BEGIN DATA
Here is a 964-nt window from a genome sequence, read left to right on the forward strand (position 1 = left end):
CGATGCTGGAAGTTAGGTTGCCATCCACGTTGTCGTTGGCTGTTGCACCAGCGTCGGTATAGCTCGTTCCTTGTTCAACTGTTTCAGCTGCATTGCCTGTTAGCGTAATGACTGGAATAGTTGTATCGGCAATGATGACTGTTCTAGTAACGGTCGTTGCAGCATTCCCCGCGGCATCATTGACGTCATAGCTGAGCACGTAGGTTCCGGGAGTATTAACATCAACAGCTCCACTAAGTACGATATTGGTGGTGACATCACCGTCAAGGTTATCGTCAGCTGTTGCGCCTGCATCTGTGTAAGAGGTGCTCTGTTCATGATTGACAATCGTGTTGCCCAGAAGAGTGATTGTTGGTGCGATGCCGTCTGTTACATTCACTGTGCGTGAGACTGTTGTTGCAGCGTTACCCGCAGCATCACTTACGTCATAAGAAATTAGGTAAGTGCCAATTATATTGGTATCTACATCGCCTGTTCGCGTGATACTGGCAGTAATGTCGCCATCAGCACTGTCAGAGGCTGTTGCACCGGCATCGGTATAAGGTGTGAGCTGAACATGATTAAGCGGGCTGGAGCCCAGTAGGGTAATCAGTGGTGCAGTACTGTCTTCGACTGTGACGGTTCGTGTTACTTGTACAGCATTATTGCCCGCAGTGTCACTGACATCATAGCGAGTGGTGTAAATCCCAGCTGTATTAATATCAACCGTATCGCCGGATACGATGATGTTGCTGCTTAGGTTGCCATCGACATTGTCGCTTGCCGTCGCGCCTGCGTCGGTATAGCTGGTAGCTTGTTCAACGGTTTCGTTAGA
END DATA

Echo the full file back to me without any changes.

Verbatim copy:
Here is a 964-nt window from a genome sequence, read left to right on the forward strand (position 1 = left end):
CGATGCTGGAAGTTAGGTTGCCATCCACGTTGTCGTTGGCTGTTGCACCAGCGTCGGTATAGCTCGTTCCTTGTTCAACTGTTTCAGCTGCATTGCCTGTTAGCGTAATGACTGGAATAGTTGTATCGGCAATGATGACTGTTCTAGTAACGGTCGTTGCAGCATTCCCCGCGGCATCATTGACGTCATAGCTGAGCACGTAGGTTCCGGGAGTATTAACATCAACAGCTCCACTAAGTACGATATTGGTGGTGACATCACCGTCAAGGTTATCGTCAGCTGTTGCGCCTGCATCTGTGTAAGAGGTGCTCTGTTCATGATTGACAATCGTGTTGCCCAGAAGAGTGATTGTTGGTGCGATGCCGTCTGTTACATTCACTGTGCGTGAGACTGTTGTTGCAGCGTTACCCGCAGCATCACTTACGTCATAAGAAATTAGGTAAGTGCCAATTATATTGGTATCTACATCGCCTGTTCGCGTGATACTGGCAGTAATGTCGCCATCAGCACTGTCAGAGGCTGTTGCACCGGCATCGGTATAAGGTGTGAGCTGAACATGATTAAGCGGGCTGGAGCCCAGTAGGGTAATCAGTGGTGCAGTACTGTCTTCGACTGTGACGGTTCGTGTTACTTGTACAGCATTATTGCCCGCAGTGTCACTGACATCATAGCGAGTGGTGTAAATCCCAGCTGTATTAATATCAACCGTATCGCCGGATACGATGATGTTGCTGCTTAGGTTGCCATCGACATTGTCGCTTGCCGTCGCGCCTGCGTCGGTATAGCTGGTAGCTTGTTCAACGGTTTCGTTAGA